The state of Idaho is attempting to address workforce shortages by investing in middle and high school career technical education programs.
As of Nov. 13, $35.8 million of the available $45 million in funding through the Idaho Career Ready Students program has been awarded to school districts across the Gem State, says Marie Price, a member of the Idaho Career Ready Students council who lives in Dalton Gardens and works in Coeur d’Alene.
Price says she expects the remaining $9.2 million to be distributed by year-end.
The program is designed to support mostly rural and remote school districts with funding for career technical education, says Price, who is also the director for training and development with Idaho Forest Group LLC.
“Having a new funding opportunity within the state will help these smaller schools that have smaller classes get a head start on being able to teach their students real-world skills that are applicable right when they finish high school,” she says. “Rural and remote schools often have a harder time accessing funds.”
Idaho Gov. Brad Little signed House Bill No. 267 into law on March 31, creating the Idaho Career Ready Students program.
The one-time, $45 million investment—administered through the Idaho State Department of Education—is prioritized for in-demand and highly skilled career training, specifically in welding, fabrication, machining, agriculture, forestry, mining, nursing, cybersecurity, and other trades, according to the program’s website.
“This program allows schools to tailor their career technical education offerings to the unique needs of their communities,” says Debbie Critchfield, the state’s superintendent of public instruction, in a press release.
Since the Career Ready Students program is a one-time investment, Price says she doesn’t know if or when there will be similar funding opportunities for career technical education in the future.
“It remains to be seen,” she says. “We likely will demonstrate that there is a great need. For example, over $111 million in grant requests were received by Nov. 1, and of that, only $35 million has been awarded.”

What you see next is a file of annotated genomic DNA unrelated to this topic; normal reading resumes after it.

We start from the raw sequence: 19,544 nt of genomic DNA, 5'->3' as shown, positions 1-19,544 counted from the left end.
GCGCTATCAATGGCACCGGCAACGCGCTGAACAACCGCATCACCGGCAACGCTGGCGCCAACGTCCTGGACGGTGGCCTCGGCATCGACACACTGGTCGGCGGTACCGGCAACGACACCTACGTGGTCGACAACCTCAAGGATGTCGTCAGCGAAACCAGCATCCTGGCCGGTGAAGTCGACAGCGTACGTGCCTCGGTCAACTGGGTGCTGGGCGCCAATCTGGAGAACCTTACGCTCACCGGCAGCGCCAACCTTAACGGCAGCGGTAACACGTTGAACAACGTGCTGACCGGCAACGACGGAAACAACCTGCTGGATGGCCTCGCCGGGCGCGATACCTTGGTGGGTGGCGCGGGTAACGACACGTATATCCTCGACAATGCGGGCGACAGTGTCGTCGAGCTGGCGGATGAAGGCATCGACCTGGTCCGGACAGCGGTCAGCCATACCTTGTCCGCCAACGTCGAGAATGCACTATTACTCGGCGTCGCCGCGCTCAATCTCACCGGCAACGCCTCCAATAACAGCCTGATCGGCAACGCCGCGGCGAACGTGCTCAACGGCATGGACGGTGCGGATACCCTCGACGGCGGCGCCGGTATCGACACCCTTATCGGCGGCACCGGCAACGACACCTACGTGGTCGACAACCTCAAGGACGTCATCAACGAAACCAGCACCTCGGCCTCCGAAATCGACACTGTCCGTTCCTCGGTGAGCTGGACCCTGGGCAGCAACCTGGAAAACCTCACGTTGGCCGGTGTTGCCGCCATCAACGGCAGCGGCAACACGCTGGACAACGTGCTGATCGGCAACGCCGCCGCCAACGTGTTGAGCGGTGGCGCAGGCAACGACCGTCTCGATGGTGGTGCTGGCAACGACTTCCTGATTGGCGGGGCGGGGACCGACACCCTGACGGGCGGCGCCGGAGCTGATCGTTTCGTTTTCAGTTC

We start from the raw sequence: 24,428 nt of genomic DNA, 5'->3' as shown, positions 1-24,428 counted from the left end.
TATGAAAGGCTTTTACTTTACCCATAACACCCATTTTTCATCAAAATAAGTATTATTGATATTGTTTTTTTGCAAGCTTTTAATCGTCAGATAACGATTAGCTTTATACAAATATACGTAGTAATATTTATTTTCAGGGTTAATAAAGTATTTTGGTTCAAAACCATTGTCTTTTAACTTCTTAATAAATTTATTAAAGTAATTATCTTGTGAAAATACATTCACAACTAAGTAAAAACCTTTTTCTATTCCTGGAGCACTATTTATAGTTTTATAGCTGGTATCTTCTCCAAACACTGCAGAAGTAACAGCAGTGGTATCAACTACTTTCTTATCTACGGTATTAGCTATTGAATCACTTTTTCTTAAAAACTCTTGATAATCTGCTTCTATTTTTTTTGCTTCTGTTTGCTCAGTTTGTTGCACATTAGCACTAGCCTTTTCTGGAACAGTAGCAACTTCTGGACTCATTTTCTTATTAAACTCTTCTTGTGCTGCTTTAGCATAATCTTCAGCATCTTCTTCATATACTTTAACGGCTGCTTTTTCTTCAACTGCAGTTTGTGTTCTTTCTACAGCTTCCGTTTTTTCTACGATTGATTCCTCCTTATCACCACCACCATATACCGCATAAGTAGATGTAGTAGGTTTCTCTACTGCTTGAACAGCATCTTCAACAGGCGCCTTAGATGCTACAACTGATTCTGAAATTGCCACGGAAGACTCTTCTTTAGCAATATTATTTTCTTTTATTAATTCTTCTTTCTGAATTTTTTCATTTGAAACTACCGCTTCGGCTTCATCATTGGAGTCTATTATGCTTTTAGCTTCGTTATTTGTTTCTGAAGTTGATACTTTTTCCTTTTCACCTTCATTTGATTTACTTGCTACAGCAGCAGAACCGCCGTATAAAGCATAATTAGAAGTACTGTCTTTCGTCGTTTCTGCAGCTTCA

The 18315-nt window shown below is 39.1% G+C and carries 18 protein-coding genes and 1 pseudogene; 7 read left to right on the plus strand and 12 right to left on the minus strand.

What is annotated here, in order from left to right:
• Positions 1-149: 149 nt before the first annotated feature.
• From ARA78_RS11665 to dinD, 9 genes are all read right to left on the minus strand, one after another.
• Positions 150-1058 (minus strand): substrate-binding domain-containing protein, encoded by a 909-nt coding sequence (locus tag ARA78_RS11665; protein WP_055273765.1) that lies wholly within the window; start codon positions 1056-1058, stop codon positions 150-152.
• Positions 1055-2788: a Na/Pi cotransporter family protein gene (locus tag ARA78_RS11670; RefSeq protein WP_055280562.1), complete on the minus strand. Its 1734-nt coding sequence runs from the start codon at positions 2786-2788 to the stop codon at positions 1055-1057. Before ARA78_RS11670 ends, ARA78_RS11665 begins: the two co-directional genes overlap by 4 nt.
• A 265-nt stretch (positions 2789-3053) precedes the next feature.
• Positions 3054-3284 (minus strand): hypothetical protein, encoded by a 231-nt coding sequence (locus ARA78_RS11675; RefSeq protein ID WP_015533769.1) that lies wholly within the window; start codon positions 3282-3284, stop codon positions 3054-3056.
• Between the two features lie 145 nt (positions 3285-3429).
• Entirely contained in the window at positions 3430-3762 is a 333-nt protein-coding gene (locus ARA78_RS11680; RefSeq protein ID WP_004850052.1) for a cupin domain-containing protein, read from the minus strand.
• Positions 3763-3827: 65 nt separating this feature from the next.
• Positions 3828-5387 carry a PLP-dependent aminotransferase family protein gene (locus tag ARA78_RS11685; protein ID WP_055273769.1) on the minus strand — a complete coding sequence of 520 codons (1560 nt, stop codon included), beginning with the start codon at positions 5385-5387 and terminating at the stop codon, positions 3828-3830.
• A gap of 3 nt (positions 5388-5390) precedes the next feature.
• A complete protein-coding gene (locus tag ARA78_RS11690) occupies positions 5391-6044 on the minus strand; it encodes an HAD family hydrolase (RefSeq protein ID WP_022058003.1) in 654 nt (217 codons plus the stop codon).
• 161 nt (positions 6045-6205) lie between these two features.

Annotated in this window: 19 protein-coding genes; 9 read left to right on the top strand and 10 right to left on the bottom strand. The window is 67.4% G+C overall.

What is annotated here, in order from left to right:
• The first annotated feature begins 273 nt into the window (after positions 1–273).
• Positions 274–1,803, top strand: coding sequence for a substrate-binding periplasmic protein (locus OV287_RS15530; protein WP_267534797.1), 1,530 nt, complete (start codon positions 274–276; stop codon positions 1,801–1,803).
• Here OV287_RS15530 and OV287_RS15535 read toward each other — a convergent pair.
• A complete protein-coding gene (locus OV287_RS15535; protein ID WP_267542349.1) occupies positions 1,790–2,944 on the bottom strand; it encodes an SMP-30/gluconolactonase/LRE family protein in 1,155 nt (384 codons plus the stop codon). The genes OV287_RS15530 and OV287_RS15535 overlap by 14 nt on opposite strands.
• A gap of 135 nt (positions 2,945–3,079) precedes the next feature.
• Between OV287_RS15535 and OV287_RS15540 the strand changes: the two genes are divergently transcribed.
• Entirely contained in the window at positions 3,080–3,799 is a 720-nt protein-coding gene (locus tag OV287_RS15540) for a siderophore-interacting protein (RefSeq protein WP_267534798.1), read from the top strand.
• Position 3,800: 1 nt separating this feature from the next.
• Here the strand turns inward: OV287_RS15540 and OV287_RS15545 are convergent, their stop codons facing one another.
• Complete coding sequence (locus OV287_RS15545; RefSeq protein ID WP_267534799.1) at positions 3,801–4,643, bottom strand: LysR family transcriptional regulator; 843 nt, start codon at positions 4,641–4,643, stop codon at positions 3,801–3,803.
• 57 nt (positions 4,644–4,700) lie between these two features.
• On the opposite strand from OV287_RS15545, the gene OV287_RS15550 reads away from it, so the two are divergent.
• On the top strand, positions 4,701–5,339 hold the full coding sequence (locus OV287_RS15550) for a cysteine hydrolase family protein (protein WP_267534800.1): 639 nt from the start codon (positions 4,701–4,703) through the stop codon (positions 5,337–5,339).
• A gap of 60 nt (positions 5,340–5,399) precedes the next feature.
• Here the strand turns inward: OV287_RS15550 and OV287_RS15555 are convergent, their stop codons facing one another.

With many industries facing skilled labor shortages, it is difficult for communities in rural areas to meet the needs of the industries they depend on, Price says, citing the logging industry as an example.
“Right now, the logging workforce’s average age is in the mid-40s,” Price says. “Getting students interested in helping with managing and harvesting timber … it’s really important.”
In North Idaho, St. Maries Joint School District, in Benewah County, has been awarded a $1.3 million grant for a multiprogram facility that will include a natural resources and forestry program, as well as an auto mechanics program, Price says.
West Bonner County School District received a $725,000 grant for a natural resources pathway program.
In Shoshone County, Mullan School District was awarded $61,000 for welding equipment upgrades, and Wallace School District was awarded $23,000 for welding and woodshop equipment upgrades, says Price.
None of the school districts in Kootenai County have received or requested funding through the Career Ready Students program, Price says.
School districts submit applications to request funding through the program. The program’s council, which is chaired by Critchfield, has developed bylaws, determined eligibility requirements, and ensured that grant applicants understood the intent of the Career Ready Students legislation.
The top goal of the program, Price says, is to serve the students of Idaho.
“The students have opportunities to explore careers and build skills that are needed in the workforce and feel that they can come away from school with a certificate of completion and actual skills that they can put to work right away,” Price says. “More students are going to be prepared for great jobs.”
The program also has been met with support from employers in the industries it’s intended to serve, she says.
“What it does for industry and employers is they have better relationships with schools, and it helps the schools and the teachers to understand what the needs are,” says Price.
Employers see the legislation as an opportunity to help build a pathway from schools to careers, Price says.
“The majority of funding proposals had a number of employer letters of recommendation or letters of support,” says Price. “A lot of employers are actually donating equipment or supplies or volunteers.”
One expected result of the program is that more students will be taking and completing career technical education courses, Price says.
“I believe that they’re going to see a significant return on investment in terms of students staying in school, completing school, and moving on into jobs that are available in our local communities,” she says.
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